From the tomb of King Tut to the manger where Jesus was born, the historical path of frankincense weaves together as many different cultures as it does applications. Cultivated from shrubs grown in various regions of the world, the resin and essential oil of frankincense are commonly used in religious ceremonies as a link to the divine. But what many may not realize is that they have also been used for healing a variety of conditions, both internally and externally, for thousands of years.
Traditional Greek, Indian and Chinese medicines revered frankincense as an important remedy for conditions involving pain and inflammation, and those of the digestive, respiratory and urogenital organs. The early Persian physician Ibn Sina documents using frankincense for ulcers, tumors, fevers, dysentery and vomiting. In Ayurvedic practice, frankincense has been used in internal medicine, trauma care and dermatology. In Europe today, the essential oil and resin are being studied and used in clinical applications that are shedding new light on possible cancer treatments.
The woodsy, spicy fragrance of burning frankincense is synonymous with religious ceremony around the world and is commonly used in meditation practice. Many believe the resin inspires purification and centering of the mind, body and spirit. Five thousand years ago, a “frankincense trail” marked the route where the precious incense was shipped from Oman through Yemen and into Jordan. Historical records indicate 3,000 to 4,000 tons of the resin was shipped annually from Jordan to Greece and Rome, where it was burned in churches for religious ceremonies.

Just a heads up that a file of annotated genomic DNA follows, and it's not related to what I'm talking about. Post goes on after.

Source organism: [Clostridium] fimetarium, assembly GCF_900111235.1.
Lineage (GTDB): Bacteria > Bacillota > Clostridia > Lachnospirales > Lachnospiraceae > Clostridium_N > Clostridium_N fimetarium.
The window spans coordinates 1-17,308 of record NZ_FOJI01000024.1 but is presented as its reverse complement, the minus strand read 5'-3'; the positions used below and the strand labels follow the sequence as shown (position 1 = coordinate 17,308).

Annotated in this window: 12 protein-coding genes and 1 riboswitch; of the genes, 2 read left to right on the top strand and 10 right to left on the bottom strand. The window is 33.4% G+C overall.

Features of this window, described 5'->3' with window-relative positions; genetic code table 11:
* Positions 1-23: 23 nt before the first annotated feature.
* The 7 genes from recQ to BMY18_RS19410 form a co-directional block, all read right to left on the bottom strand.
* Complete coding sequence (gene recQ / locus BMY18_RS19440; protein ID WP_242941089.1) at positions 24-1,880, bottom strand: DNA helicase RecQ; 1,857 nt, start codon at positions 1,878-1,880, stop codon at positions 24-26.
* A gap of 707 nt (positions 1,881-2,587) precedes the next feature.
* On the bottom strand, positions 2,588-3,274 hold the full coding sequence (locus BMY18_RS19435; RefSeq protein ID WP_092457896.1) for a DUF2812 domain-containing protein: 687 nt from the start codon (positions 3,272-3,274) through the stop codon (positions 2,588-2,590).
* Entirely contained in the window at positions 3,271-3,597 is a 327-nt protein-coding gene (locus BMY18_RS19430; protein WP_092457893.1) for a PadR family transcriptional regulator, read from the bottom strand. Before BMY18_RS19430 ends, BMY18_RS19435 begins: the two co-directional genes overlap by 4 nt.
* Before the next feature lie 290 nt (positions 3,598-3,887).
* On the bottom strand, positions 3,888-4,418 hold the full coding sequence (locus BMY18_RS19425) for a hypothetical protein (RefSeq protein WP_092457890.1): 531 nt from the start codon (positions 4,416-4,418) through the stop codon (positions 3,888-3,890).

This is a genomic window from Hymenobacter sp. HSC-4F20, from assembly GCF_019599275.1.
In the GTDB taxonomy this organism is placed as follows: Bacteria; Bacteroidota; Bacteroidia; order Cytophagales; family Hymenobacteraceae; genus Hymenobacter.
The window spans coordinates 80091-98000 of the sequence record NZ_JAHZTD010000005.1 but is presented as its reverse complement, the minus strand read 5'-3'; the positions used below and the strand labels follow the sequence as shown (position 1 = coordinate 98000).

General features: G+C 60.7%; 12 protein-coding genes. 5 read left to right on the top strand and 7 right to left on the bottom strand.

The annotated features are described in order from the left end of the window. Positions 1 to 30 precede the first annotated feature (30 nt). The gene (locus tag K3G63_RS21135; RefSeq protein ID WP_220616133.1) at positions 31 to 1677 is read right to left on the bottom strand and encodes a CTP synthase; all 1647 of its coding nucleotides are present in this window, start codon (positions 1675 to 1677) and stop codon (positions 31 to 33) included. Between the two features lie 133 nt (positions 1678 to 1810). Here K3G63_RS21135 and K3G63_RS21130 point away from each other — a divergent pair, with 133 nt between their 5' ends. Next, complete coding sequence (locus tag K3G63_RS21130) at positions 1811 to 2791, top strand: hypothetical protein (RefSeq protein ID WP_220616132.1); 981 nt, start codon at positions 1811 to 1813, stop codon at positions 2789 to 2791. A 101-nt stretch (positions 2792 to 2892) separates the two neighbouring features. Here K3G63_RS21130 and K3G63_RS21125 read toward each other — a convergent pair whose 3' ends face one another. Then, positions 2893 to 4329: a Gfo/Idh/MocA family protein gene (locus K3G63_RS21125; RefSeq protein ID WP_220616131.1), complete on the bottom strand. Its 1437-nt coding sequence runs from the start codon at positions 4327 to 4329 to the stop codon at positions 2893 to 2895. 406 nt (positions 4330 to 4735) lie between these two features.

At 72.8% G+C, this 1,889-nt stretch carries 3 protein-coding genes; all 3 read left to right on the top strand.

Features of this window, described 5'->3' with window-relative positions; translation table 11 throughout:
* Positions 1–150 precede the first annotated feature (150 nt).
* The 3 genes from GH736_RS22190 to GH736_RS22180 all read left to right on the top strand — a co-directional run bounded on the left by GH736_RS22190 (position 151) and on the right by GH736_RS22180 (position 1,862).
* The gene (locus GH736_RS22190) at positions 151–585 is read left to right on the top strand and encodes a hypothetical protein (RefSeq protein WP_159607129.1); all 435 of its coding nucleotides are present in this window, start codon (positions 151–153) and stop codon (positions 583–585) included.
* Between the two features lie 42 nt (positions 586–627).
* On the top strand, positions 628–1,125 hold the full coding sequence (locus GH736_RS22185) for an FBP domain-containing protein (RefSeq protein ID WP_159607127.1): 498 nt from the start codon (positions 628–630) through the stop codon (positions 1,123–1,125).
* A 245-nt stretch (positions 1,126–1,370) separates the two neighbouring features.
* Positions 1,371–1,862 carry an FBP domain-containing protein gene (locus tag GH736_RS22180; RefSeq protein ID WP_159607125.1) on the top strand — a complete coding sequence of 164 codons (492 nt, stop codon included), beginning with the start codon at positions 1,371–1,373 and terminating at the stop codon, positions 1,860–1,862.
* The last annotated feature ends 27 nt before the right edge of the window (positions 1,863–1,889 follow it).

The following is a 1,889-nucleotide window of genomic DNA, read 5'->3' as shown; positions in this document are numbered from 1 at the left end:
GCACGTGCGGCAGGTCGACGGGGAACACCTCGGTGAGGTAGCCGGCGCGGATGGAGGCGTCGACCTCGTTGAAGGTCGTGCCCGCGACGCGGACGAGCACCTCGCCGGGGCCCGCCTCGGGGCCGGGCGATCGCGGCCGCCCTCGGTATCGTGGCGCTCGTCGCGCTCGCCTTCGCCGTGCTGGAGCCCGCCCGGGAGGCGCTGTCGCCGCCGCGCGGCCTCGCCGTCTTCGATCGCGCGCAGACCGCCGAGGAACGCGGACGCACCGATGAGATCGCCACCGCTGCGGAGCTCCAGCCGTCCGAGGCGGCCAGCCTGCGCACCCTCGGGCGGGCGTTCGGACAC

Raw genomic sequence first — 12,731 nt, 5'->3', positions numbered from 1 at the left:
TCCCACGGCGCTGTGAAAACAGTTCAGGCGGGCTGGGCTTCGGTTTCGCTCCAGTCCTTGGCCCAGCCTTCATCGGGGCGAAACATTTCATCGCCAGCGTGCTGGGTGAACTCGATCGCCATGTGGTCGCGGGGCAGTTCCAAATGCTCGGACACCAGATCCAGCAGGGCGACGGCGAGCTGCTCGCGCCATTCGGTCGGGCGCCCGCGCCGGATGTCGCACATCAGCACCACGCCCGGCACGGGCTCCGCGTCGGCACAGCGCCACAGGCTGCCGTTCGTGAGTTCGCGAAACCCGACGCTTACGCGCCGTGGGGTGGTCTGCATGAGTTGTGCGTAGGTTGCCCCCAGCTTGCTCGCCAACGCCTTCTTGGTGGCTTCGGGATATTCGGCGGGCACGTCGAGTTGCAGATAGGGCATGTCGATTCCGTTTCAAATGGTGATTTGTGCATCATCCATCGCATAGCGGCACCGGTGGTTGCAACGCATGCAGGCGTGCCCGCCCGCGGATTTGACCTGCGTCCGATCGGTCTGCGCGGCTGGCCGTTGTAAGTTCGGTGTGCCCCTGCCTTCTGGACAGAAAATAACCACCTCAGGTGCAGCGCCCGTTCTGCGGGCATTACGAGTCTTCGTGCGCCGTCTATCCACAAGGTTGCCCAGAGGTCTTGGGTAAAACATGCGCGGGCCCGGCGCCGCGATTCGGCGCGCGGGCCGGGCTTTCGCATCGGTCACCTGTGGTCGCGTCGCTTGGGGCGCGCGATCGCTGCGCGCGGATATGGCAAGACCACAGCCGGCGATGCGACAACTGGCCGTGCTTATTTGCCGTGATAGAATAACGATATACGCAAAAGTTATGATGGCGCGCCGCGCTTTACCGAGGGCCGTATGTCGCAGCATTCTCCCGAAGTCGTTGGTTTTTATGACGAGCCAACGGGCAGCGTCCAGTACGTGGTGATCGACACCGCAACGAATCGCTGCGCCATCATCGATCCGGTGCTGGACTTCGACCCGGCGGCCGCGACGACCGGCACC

Its balancing and purifying properties are also useful for patients addressing psychological and physical issues.
Jennifer Cornell, M.D., of Sedona, Arizona, uses frankincense with clients in her work at the Sedona Healing Retreat. She prescribes multiple forms for a synergistic effect. “I personally use two pills twice a day instead of using Motrin or other nonsteroidal anti-inflammatory drugs. I have a holistic vet who prescribed it to my dog for his joints; that’s how I found out about the pill form. I use the essential oil topically as an anti-inflammatory as well.” Cornell says frankincense has been useful for premenstrual syndrome and also believes it would benefit patients who suffer from the painful rheumatic condition fibromyalgia.
Soothe a sore throat
Wayne McCarthy, N.D., a naturopathic physician in Waikoloa, Hawaii, believes frankincense works wonders on a sore throat.
McCarthy recommends mixing about two to three drops of a frankincense tincture with saliva in the back of the throat and then swallowing. “I found it to be so effective for throats that I just never want to be without it,” he says. Chewing on the resin is helpful.
“There are so many possible uses for this, everything from antiaging all the way to ulcers, wounds, warts, tonsillitis, staph and meningitis,” says Randyl Rupar, Ph.D. . Boswellic acids have been isolated and tested, and components have been proven to be anti-inflammatory. It’s one of the treatments of choice in Ayurvedic medicine for arthritis.”